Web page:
Cutting Expenses: 6 Strategies for Decreasing Operational Costs in Your Pharmacy

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Cutting costs to improve profits is important for all businesses. Even non-profit organizations must keep costs down to keep doing their good work. But how do business owners cut costs while delivering the best possible product to their customers and treating their employees fairly? There are at least 6 strategies for cutting costs and maintaining quality. Some companies turn to machines that automate part of their operations while others look for waste and inefficiency to eliminate.

Will Automation Help the Bottom Line?

A pharmacy owner might consider Automated Healthcare Packaging to improve profits and cut down on waste. Special machines are installed and set up to package solid oral medications. These machines are capable of selecting the correct size container based on the volume of prescription medication. Then they print and attach a label with contents and use instructions. They can also cut tablets in half and package them, saving staff time.

The smart machines are capable of accurately matching the medication to the prescription using color, shape, and size of the tablets for verification as well as the canister identification label.

Use Evidence-based Formulary Recommendations

This strategy saves money for the pharmacy and the patients. It also helps the prescribing doctors save their patients money and perhaps get better results. Computer programs and information are used to monitor commonly prescribed medications to form a preferred drug list for reference. Doctors and pharmacists meet regularly to share information on drug safety and efficacy.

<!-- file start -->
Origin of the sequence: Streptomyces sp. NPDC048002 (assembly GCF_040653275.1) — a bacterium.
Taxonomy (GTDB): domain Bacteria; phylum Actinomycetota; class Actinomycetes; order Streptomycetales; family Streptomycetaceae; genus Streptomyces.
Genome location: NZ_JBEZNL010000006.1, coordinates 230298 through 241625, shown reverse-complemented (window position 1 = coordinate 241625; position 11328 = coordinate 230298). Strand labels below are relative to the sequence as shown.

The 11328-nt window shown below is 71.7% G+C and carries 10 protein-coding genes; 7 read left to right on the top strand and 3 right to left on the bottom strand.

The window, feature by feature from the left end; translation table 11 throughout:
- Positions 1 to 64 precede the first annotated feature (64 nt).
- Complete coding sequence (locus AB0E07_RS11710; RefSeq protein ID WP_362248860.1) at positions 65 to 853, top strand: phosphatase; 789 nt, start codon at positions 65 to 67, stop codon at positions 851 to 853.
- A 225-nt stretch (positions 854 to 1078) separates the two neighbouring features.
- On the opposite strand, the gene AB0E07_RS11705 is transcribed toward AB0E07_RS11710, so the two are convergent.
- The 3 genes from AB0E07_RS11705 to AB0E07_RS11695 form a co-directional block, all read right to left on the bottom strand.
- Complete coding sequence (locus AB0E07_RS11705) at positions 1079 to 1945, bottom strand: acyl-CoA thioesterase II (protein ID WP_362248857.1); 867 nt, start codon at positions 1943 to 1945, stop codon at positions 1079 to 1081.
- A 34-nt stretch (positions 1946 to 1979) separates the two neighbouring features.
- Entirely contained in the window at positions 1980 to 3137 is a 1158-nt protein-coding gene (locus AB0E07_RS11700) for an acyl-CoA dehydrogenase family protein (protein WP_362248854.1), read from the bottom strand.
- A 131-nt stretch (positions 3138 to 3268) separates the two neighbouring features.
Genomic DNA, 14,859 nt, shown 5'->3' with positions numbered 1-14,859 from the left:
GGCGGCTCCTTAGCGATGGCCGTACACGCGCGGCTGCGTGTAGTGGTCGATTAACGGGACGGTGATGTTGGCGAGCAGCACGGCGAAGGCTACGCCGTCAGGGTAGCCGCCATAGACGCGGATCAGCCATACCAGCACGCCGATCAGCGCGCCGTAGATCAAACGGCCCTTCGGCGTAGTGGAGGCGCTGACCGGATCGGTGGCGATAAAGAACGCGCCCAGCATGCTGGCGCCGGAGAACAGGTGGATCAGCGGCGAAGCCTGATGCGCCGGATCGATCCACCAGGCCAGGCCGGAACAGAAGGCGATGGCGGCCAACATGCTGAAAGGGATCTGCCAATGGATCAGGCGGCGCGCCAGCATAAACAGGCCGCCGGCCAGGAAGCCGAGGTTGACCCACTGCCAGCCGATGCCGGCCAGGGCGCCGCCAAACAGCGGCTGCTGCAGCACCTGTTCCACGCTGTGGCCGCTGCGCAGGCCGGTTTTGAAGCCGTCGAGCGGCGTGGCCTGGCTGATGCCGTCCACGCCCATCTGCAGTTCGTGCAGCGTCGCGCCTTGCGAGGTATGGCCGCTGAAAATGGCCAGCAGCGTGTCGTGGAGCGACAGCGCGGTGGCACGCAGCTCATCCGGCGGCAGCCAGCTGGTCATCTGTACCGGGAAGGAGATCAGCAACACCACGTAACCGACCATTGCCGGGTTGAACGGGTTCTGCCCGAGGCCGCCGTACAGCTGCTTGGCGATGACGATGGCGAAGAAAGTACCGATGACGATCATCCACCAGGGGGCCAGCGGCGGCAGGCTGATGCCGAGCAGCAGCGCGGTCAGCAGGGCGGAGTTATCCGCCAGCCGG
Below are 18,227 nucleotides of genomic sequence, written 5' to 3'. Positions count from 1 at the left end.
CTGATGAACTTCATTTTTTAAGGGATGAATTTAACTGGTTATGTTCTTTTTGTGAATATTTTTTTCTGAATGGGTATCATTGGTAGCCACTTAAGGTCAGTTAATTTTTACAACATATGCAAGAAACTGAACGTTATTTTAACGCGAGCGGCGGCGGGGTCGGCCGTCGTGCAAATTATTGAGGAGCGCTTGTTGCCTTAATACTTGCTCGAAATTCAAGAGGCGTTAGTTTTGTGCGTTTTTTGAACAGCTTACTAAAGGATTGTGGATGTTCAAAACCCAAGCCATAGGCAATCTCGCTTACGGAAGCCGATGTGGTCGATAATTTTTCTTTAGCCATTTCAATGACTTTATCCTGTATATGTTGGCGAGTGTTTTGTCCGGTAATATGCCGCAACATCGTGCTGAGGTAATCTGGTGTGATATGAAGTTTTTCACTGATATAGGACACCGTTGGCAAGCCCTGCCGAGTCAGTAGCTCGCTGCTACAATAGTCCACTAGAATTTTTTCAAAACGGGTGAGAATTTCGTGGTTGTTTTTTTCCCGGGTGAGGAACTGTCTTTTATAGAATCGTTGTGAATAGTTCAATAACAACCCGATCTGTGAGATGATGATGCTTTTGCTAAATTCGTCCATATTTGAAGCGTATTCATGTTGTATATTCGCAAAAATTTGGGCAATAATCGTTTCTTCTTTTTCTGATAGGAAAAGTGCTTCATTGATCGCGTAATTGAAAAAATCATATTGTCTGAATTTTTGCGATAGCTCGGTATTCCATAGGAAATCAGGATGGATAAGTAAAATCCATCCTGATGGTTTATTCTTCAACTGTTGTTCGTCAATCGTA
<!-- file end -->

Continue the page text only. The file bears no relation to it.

Drugs meant for the same purpose can be compared to see if an expensive drug has an equivalent that is equal but less costly. The system also collects data and information on drug reactions, side effects, and dangers so the preferred drug list can be changed as needed. If a drug price increases, this system can find an equal alternative at a lesser price.

Go for volume Discounts

A pharmacy can deal directly with drug manufacturers to negotiate volume discounts. The doctors and pharmacists meet to determine a few drugs in each class to use exclusively, then order more of those to save money.

Reduce wasted, Unused Inventory

The use of automated dispensing cabinets and better-trained personnel and better oversight can save money. Getting rid of duplicate medications or low-use drugs in storage can help. Hiring an independent lab to test some medications for a more realistic, longer expiration date than the manufacturers’ list can save money. High-cost, little-used drugs can be delivered rather than stocked.

Better Monitoring of Administrative Costs

Monitoring and cutting administrative costs can help the bottom line. Some costs might be ignored, but they add up. Legal, accounting, and professional services can be renegotiated. Additional services such as snow removal, office equipment, pest control, security, and insurance can be reviewed and renegotiated. Create a budget each year for all expenses. Build and expand peer network groups to share information.

Pay attention to details like the cost of ink and toner for copy machines and the cost of packaging. It may be as simple as using the correct size of bottles, boxes, and bags to reduce waste.

Employees Matter

Train technicians and pharmacists to do more tasks and improve efficiency. Continuing education courses should be encouraged. Choose employees carefully and reward them for good reviews. An employee with the correct set of skills is the better hire. Give the pharmacy personnel the equipment and tools they need to perform at the highest level.

When all of the available cost-reducing strategies are used, a pharmacy owner can save a considerable amount of money without sacrificing service or quality of products.

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